Fu Jen Friendships

“We were there to celebrate the Lunar New Year, the most important holiday in Taiwan. Everyone welcomed us into their homes to stay and witness this sacred time”- Sharon Rosenkoetter

“Xuexi wenhua zai taiwan shi hen you yisi,” says Farm Saechao in describing her study abroad experience at Fu Jen University in Taiwan winter term. “Studying the culture in Taiwan was very  interesting,” she translates, “but the friendships I made with the Taiwanese students was the best part.” Farm’s ancestors are from China and her parents emigrated from Laos in the ’70s. In a show of respect for her family and her Mien culture, she is learning Mandarin.

Jeanie Tram’s family emigrated from Viet Nam in 1981, and this trip was Jeanie’s first out of the United States. She grew up in Oregon speaking Cantonese, Vietnamese, and English and found enough similarities in Mandarin to help translate for OSU students during her study abroad experience. “I only wish I had stayed longer – the  people are so generous and the island so exotic.”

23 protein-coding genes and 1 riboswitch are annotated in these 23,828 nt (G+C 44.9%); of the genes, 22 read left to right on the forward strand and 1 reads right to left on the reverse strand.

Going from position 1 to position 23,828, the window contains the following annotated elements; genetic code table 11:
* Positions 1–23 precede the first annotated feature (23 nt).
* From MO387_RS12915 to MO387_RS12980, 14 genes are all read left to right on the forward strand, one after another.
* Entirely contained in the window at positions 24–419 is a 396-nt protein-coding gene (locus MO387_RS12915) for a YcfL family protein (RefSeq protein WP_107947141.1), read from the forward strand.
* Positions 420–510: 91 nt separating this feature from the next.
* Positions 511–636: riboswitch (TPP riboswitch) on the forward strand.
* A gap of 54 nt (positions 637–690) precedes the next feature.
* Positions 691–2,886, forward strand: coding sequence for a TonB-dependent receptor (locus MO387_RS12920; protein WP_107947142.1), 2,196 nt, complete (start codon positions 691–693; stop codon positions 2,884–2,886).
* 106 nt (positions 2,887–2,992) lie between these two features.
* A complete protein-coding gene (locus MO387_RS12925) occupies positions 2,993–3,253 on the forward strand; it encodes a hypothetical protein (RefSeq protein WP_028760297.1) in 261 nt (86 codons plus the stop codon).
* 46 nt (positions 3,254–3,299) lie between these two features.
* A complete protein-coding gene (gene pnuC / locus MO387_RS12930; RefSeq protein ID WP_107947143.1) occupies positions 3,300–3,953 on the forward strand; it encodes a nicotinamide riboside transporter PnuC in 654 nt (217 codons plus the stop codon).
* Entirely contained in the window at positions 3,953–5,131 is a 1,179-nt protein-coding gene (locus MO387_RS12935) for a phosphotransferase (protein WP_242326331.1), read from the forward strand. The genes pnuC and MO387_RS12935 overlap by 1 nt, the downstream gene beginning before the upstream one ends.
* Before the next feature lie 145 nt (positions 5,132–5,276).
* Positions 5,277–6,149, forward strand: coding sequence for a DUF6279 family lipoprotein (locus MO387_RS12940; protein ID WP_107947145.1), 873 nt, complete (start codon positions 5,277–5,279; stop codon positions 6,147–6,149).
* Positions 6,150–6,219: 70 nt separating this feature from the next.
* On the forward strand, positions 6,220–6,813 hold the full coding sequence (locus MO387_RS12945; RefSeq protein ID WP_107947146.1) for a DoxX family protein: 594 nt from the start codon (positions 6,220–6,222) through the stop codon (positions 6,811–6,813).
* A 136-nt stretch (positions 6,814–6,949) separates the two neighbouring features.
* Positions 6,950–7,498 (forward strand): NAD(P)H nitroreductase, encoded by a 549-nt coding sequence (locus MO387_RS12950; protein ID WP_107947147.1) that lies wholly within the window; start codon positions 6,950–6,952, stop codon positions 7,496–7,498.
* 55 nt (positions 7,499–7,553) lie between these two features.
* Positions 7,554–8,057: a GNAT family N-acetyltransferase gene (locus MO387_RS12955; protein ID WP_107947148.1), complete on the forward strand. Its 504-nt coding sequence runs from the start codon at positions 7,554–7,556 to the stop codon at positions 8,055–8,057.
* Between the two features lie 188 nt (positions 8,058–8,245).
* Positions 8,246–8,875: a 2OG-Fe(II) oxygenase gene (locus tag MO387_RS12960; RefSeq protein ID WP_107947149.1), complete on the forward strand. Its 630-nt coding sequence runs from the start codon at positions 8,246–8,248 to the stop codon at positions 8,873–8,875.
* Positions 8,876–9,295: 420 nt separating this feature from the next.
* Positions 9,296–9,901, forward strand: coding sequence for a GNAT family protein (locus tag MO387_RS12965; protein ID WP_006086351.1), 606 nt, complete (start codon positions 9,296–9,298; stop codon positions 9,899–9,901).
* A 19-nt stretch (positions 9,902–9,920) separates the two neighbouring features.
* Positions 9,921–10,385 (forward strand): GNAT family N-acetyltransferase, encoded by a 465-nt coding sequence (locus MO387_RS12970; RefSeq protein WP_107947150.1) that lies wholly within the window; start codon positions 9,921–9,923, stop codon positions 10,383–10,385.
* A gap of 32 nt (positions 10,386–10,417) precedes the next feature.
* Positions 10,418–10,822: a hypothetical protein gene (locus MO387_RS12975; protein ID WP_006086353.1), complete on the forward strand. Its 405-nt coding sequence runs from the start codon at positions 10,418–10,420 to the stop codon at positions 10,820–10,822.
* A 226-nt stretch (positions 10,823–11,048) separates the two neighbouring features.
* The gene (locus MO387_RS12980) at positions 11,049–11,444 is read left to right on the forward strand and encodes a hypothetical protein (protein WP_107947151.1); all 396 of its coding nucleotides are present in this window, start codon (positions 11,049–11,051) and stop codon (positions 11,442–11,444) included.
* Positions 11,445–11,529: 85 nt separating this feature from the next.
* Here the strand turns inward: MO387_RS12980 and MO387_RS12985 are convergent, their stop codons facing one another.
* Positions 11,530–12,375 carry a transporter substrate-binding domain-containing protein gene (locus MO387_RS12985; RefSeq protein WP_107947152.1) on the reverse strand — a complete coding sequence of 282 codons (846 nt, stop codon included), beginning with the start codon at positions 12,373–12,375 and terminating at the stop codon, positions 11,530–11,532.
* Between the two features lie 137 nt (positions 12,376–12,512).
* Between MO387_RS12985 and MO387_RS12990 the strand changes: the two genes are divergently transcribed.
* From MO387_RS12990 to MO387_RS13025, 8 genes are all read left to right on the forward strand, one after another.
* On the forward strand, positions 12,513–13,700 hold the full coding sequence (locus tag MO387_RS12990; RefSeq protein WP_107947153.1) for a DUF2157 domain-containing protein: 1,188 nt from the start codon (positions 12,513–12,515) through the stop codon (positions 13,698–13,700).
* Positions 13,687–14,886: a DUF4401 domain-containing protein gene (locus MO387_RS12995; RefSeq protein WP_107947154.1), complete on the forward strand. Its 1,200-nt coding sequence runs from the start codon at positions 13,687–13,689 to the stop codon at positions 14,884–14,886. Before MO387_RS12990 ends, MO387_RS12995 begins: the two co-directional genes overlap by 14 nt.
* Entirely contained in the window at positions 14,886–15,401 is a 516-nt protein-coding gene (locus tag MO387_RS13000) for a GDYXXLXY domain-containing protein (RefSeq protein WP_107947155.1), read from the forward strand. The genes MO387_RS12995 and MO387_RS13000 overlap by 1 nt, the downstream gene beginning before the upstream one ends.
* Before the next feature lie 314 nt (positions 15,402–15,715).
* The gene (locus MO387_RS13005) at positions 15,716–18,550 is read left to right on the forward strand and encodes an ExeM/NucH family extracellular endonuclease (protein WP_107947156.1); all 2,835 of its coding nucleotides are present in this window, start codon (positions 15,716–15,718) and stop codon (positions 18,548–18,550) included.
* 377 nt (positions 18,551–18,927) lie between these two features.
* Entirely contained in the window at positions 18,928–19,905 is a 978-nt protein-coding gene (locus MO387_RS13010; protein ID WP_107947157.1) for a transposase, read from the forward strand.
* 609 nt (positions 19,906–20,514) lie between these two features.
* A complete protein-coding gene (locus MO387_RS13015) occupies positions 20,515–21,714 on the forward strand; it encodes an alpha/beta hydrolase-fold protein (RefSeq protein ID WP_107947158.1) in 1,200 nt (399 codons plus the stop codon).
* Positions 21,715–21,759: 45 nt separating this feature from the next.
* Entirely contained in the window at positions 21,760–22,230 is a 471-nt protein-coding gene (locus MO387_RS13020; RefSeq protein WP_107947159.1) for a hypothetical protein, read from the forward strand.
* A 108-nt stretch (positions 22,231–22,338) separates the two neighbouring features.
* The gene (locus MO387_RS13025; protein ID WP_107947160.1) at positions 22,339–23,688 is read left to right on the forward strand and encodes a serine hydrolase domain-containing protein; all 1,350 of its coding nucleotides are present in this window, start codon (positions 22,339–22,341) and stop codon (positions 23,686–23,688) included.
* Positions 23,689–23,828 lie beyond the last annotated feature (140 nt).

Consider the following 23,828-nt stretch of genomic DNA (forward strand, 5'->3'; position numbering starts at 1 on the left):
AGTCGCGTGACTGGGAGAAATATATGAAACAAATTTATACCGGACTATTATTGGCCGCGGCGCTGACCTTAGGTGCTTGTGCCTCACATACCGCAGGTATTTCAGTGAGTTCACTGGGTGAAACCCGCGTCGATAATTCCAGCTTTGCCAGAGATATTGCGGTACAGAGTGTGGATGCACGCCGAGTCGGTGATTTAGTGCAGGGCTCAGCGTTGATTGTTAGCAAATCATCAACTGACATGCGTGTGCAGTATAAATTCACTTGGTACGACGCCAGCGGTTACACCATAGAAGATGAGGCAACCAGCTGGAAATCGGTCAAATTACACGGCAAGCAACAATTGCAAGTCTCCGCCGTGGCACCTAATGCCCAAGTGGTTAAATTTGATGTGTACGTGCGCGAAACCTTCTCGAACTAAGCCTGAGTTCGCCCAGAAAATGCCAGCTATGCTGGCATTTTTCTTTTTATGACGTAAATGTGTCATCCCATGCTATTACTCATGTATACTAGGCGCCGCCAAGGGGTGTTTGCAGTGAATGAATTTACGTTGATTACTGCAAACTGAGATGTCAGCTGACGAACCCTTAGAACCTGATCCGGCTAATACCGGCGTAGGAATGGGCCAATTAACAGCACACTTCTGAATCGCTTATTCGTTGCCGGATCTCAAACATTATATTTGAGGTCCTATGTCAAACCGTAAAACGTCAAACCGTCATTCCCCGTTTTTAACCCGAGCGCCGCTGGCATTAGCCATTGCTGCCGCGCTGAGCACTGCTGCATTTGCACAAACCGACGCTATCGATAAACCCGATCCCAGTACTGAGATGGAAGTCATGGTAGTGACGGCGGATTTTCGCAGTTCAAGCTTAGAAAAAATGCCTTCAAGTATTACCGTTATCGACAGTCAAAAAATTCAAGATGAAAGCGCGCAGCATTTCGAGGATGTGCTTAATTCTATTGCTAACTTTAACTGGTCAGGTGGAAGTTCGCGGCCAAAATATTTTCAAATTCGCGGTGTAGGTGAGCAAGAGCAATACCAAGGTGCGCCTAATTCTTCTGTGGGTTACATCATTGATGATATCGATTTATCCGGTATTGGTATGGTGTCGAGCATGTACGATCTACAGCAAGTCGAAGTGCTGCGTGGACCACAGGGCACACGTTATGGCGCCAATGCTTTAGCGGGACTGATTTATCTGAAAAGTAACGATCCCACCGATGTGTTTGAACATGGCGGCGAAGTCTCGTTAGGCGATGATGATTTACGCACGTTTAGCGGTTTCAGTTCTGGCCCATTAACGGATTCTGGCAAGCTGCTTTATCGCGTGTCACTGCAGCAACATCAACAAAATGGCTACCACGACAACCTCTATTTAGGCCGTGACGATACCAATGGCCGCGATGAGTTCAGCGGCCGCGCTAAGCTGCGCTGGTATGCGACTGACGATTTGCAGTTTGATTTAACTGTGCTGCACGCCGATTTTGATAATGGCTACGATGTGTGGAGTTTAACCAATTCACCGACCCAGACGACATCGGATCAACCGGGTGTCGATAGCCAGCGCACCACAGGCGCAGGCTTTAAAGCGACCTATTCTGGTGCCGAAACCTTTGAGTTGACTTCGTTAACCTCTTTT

Farm and Jeanie were among a group of 10 students in human development and family sciences who studied in Taiwan for the inaugural 10-week  program. Associate professor Sharon Rosenkoetter and her husband, Larry, psychology faculty, served as traveling faculty for the group that shared classes and social events with Taiwanese students
at the 20,000-student university in Taipei, the country’s capital and home to 11 million people.

The OSU curriculum focused on understanding human and family  development in the Taiwanese culture.  The “real world” curriculum included making lasting friendships with the Taiwanese students, traveling around the country, eating Taiwanese food, and spending a week in an indigenous village to learn how young children from a rural mountainous community are shaped by their school and culture. “Their culture is more physical, so we taught the children through movement, activities, art, singing, and dancing as opposed to traditional classroom teaching in Chinese or English,” Sharon explains.

Without exception, both OSU and Fu Jen students found their time spent with each other the greatest gift. “By  making friends my age, I learned the unwritten rules of the heritage and culture,” one student recalls. Another admits that “bridging cultures is a complex task, but by showing people how much you care  about their culture, you also show them how much you care about them.” As a testament to friendships  made and experiences shared, interest in an exchange program  is keen.